Here's my blogroll for the week. Starting with the economics blogs (blog) this week because I missed them out last time round.
And before we get into it, I came across this government website just before advocating foreign investment in New Zealand. Why invest in New Zealand? Because it has no capital gains tax.
Perhaps that's why National doesn't want to change things...
Deregulation over the past two decades has created an open, globally competitive economy which operates on free market principles. The economy is well geared for long term international competitiveness, with other key benefits for business and investors in New Zealand that include:
- No restrictions on inflow and outflow of capital
- No capital gains tax
- Research and development is 100% tax deductible
- Tax incentives for activities including motion picture and petroleum exploration
- Raw materials may be imported tariff-free.
1. Why is youth unemployment so high? Because the youth minimum wage was scrapped. Economist Eric Crampton at Offsetting Behaviour takes a look at how much lower the 27.5% unemployment rate for 15-19 year-olds might be if the minimum youth wage hadn't been scrapped. He thinks it's safe to attribute five to eight percentage points of youth unemployment to the abolition of the youth minimum wage. He has a model for his argument too.
And so it's time to update the estimate of how many kids aged 15-19 are currently unemployed because Labour, at the behest of the Greens, eliminated the differential lower youth minimum wage. And let's not forget that National, who opposed the abolition when Labour was doing it, decided that they liked pricing kids out of the labour market when they had a chance to change things.
The model expects, given the current adult unemployment rate, that the youth unemployment rate would be 19.3% if the youth unemployment outcomes were no worse (relative to adult outcomes) than in the worst quarter from 1986 to 2008. As the actual youth unemployment rate is 27.5%, the rate is 8.2 percentage points higher than would have been expected under the prior trend. That translates to 12,350 kids who don't have work who we would have expected to be in work had the prior relationship between youth and adult unemployment rates continued.
Crampton says he’s less confident about this quarter's figures because of the February earthquake.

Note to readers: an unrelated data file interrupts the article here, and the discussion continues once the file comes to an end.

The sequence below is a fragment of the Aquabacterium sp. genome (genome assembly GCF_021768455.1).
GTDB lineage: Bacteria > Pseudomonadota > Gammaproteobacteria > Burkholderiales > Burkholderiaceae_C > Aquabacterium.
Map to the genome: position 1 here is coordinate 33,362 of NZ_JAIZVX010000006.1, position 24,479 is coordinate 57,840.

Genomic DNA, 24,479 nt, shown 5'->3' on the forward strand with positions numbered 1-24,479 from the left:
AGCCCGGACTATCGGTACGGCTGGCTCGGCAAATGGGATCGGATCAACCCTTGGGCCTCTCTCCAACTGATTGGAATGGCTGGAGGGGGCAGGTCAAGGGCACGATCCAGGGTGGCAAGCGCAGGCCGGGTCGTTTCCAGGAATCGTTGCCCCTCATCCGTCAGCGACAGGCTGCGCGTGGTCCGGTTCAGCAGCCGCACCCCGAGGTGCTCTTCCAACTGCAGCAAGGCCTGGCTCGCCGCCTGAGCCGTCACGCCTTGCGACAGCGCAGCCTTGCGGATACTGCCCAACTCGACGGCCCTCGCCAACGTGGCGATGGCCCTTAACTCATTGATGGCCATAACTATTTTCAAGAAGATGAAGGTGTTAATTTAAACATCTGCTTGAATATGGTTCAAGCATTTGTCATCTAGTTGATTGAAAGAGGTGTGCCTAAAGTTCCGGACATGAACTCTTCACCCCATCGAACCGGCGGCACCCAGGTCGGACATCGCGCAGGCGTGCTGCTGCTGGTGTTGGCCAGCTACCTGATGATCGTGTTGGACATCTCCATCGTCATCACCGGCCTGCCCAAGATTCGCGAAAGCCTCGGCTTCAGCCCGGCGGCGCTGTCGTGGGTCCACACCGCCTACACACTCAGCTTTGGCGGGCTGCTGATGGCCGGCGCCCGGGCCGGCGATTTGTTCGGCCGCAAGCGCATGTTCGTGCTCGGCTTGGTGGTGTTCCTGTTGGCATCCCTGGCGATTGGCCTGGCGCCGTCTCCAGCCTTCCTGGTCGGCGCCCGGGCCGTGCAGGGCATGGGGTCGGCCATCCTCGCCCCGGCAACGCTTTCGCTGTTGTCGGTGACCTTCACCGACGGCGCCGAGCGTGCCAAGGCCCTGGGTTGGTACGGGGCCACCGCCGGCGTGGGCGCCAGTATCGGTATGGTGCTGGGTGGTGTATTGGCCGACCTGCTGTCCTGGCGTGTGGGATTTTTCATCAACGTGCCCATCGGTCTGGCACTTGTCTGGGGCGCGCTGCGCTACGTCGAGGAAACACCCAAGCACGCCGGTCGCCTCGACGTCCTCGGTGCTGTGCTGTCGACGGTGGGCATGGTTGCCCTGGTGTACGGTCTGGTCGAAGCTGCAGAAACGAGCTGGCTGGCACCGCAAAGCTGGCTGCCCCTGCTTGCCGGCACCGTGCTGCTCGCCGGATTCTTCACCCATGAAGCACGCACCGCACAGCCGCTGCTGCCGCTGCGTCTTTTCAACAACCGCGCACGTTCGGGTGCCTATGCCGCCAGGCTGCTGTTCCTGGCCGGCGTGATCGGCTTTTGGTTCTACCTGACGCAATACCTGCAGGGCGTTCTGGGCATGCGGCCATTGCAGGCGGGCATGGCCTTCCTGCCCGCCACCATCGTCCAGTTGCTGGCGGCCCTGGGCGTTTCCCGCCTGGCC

If the earthquake differentially affected firms employing youths (compared with those employing adults), the residual for this quarter will be picking up that effect. It's not implausible that kids employed in retail were hit harder than folks whose jobs shifted location.
But it seems fairly safe to attribute five to eight points of youth unemployment to forcing employers to pay sixteen year olds as much as older workers. Hit the "minimum wage" tag for further background and responses to counterarguments.
From the left
2. What's next, a Keymobile? Can't help putting these comments in from Gordon Campbell at Scoop on the PM's protection squad budget blowout. Pic HT @lyndonhood
Can we assume that if the health system needs to treat more people it too, will be allowed to blow out its costs?
Isn’t that [operating within a budget] what doctors and nurses have to do almost every day of the week? Consistently, they are forced to balance the quality of care against the need to defend the health budget. Such decisions of course, affect only the lives of ordinary people though – and not the very important people who qualify for diplomatic protection squad care and protection. Just one more sign that this government believes some lives are more important than others.
3. Brash may expose the cracks between National's centre and right. Tim Watkin at Pundit wonders if Don Brash really is the saviour of the right wing or if he will produce more trouble than it's worth for Key.
Most of all, Brash will be ruthless on urging more immediate cuts to the deficit (although that may be something National will be happy to respond to). In other words, he won't be worried about frightening the horses, otherwise known as the centre votes Key has worked so hard to tie down. Brash gives Labour something to kick against, giving them hope, and will force National to issue and repeat a bunch of denials that otherwise would have been taken as read.
One of the biggest worries for National's strategists will be whether they will be forced to choose between ACT and the Maori Party. Ask yourself, how can the Maori Party, even with Tariana Turia at her most pragmatic, say it will go into a coalition arrangement with the man who delivered the Orewa speech, questioning whether Maori can even call themselves Maori these days?
Key made efforts to keep Rodney Hide in charge of ACT when the Heather Roy challenge came. He has dominated the centre and right of New Zealand politics for so long. But this he could not control. Brash and his backers, some of whom I've spoken to this week, dismiss Key as a "smile and wave man" who doesn't adhere to true National principles. Closer to the truth is simply that Key has created a National party that's true to the legacy of Sir Keith Holyoake, rather than that of Ruth Richardson.
But Brash and his backers will not stay on message as Hide did, and may even expose cracks between National's centre and right-wing. It will be a test of party discipline that Key hasn't had to face before.